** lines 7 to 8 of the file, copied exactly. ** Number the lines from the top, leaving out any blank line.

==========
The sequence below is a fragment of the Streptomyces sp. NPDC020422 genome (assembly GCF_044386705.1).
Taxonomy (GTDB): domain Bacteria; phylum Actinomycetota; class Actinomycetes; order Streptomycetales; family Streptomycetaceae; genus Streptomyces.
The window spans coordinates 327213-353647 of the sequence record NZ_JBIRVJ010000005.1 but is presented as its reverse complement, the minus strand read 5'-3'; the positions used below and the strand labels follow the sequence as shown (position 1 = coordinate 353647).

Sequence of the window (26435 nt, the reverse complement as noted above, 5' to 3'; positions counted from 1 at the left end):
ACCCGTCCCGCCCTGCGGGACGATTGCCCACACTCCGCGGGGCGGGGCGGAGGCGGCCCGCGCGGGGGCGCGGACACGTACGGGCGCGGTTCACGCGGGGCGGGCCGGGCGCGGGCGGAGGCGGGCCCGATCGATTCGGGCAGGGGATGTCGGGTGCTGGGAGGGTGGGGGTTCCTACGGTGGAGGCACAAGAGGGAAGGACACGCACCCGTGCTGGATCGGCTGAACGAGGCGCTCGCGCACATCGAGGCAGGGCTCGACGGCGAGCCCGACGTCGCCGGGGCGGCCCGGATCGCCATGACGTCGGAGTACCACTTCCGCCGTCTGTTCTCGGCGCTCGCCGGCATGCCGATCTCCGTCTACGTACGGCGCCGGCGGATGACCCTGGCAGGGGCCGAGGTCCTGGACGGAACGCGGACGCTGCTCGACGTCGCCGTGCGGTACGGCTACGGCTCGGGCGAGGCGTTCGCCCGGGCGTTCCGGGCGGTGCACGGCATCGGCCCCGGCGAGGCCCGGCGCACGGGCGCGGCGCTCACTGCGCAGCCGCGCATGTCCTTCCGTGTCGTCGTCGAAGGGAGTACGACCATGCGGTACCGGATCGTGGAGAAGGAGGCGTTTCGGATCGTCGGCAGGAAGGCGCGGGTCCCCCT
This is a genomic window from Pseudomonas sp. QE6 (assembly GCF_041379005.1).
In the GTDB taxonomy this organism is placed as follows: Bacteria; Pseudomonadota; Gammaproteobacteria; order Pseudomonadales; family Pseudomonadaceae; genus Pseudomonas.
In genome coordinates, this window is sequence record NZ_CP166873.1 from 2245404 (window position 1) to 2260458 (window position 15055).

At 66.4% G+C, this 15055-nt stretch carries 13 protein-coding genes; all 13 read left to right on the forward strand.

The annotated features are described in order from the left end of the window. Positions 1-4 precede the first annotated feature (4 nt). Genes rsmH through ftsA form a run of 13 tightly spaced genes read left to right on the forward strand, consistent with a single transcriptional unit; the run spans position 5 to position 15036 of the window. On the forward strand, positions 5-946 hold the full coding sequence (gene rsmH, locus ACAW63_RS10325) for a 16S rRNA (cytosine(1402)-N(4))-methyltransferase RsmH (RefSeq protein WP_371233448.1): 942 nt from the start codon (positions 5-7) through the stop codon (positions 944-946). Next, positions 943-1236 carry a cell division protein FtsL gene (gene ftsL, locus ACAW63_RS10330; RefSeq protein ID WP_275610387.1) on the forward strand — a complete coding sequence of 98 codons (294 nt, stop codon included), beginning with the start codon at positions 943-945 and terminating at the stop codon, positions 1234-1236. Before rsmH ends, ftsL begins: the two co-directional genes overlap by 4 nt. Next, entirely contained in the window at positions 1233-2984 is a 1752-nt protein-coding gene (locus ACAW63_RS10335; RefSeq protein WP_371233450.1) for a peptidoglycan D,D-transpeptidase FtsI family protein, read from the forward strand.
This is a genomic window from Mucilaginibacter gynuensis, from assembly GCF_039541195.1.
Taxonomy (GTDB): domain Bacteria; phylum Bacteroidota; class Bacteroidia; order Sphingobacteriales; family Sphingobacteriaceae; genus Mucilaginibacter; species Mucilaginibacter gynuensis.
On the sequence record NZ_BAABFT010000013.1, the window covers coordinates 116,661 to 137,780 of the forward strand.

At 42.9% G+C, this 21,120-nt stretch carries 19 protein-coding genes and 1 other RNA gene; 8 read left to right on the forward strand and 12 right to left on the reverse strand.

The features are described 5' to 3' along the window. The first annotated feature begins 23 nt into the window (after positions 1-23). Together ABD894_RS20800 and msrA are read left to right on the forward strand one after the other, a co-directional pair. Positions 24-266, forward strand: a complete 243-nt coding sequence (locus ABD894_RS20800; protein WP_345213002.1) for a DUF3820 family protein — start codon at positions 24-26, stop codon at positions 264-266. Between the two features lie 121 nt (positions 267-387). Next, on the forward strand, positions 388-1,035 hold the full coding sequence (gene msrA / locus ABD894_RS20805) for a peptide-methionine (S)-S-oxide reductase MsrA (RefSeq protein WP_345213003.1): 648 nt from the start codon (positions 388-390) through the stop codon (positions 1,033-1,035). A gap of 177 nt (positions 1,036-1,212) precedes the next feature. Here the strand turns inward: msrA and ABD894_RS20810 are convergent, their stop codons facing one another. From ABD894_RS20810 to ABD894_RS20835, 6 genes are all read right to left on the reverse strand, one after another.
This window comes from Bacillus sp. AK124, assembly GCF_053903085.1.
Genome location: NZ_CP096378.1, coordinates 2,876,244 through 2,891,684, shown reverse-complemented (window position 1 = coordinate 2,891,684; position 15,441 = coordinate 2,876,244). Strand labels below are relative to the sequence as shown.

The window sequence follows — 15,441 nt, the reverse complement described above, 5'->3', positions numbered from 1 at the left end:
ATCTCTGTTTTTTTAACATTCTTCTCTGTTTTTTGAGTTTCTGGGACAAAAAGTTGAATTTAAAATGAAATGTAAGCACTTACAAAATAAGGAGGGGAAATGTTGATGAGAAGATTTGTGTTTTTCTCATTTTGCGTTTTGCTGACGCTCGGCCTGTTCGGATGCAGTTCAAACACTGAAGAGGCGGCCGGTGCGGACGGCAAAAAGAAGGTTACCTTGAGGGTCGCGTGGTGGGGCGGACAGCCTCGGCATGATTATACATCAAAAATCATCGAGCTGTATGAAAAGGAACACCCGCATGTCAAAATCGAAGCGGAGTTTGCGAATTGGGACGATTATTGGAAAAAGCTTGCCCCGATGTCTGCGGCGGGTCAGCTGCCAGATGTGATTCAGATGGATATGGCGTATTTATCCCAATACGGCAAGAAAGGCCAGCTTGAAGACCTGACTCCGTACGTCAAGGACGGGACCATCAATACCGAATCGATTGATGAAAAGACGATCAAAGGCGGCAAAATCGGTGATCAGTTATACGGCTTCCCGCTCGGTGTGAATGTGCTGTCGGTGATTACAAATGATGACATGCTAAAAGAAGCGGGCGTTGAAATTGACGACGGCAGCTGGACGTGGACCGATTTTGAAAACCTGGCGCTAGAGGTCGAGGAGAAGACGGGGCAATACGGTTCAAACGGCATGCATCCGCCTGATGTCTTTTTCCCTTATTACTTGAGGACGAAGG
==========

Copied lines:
In the GTDB taxonomy this organism is placed as follows: Bacteria; Pseudomonadota; Gammaproteobacteria; order Pseudomonadales; family Pseudomonadaceae; genus Pseudomonas.
In genome coordinates, this window is sequence record NZ_CP166873.1 from 2245404 (window position 1) to 2260458 (window position 15055).